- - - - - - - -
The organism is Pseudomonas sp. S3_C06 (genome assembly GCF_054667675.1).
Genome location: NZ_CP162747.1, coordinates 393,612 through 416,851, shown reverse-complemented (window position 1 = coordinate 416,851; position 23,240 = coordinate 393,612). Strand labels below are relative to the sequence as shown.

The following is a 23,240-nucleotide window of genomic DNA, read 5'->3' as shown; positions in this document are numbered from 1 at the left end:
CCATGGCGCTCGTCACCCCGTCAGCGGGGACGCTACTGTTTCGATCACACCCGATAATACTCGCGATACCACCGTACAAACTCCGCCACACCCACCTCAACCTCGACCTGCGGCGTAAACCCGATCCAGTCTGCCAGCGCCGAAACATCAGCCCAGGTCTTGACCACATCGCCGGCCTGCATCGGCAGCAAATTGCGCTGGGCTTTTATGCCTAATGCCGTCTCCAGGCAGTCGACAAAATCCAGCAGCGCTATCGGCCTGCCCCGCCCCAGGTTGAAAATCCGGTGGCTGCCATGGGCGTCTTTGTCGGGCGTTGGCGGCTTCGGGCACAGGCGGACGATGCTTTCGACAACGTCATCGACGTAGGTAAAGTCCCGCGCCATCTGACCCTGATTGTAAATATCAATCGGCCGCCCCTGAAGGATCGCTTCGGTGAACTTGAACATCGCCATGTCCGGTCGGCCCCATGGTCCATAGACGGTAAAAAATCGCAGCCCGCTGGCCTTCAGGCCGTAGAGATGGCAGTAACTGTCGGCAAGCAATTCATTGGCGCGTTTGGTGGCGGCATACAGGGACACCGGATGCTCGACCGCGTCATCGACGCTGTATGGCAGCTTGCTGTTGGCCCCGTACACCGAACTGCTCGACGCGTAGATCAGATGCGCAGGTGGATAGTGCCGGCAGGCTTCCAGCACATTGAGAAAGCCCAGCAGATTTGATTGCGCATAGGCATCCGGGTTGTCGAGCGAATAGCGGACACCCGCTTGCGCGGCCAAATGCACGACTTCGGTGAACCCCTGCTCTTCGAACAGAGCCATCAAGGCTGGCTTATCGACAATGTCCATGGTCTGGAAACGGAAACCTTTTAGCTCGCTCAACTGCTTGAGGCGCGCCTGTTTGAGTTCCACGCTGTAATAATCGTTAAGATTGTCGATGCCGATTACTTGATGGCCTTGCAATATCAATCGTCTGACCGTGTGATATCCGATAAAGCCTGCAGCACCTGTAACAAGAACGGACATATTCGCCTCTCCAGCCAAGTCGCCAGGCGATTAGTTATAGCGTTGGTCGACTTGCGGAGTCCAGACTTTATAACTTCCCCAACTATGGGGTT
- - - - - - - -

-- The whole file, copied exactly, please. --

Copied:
The organism is Pseudomonas sp. S3_C06 (genome assembly GCF_054667675.1).
Genome location: NZ_CP162747.1, coordinates 393,612 through 416,851, shown reverse-complemented (window position 1 = coordinate 416,851; position 23,240 = coordinate 393,612). Strand labels below are relative to the sequence as shown.

The following is a 23,240-nucleotide window of genomic DNA, read 5'->3' as shown; positions in this document are numbered from 1 at the left end:
CCATGGCGCTCGTCACCCCGTCAGCGGGGACGCTACTGTTTCGATCACACCCGATAATACTCGCGATACCACCGTACAAACTCCGCCACACCCACCTCAACCTCGACCTGCGGCGTAAACCCGATCCAGTCTGCCAGCGCCGAAACATCAGCCCAGGTCTTGACCACATCGCCGGCCTGCATCGGCAGCAAATTGCGCTGGGCTTTTATGCCTAATGCCGTCTCCAGGCAGTCGACAAAATCCAGCAGCGCTATCGGCCTGCCCCGCCCCAGGTTGAAAATCCGGTGGCTGCCATGGGCGTCTTTGTCGGGCGTTGGCGGCTTCGGGCACAGGCGGACGATGCTTTCGACAACGTCATCGACGTAGGTAAAGTCCCGCGCCATCTGACCCTGATTGTAAATATCAATCGGCCGCCCCTGAAGGATCGCTTCGGTGAACTTGAACATCGCCATGTCCGGTCGGCCCCATGGTCCATAGACGGTAAAAAATCGCAGCCCGCTGGCCTTCAGGCCGTAGAGATGGCAGTAACTGTCGGCAAGCAATTCATTGGCGCGTTTGGTGGCGGCATACAGGGACACCGGATGCTCGACCGCGTCATCGACGCTGTATGGCAGCTTGCTGTTGGCCCCGTACACCGAACTGCTCGACGCGTAGATCAGATGCGCAGGTGGATAGTGCCGGCAGGCTTCCAGCACATTGAGAAAGCCCAGCAGATTTGATTGCGCATAGGCATCCGGGTTGTCGAGCGAATAGCGGACACCCGCTTGCGCGGCCAAATGCACGACTTCGGTGAACCCCTGCTCTTCGAACAGAGCCATCAAGGCTGGCTTATCGACAATGTCCATGGTCTGGAAACGGAAACCTTTTAGCTCGCTCAACTGCTTGAGGCGCGCCTGTTTGAGTTCCACGCTGTAATAATCGTTAAGATTGTCGATGCCGATTACTTGATGGCCTTGCAATATCAATCGTCTGACCGTGTGATATCCGATAAAGCCTGCAGCACCTGTAACAAGAACGGACATATTCGCCTCTCCAGCCAAGTCGCCAGGCGATTAGTTATAGCGTTGGTCGACTTGCGGAGTCCAGACTTTATAACTTCCCCAACTATGGGGTT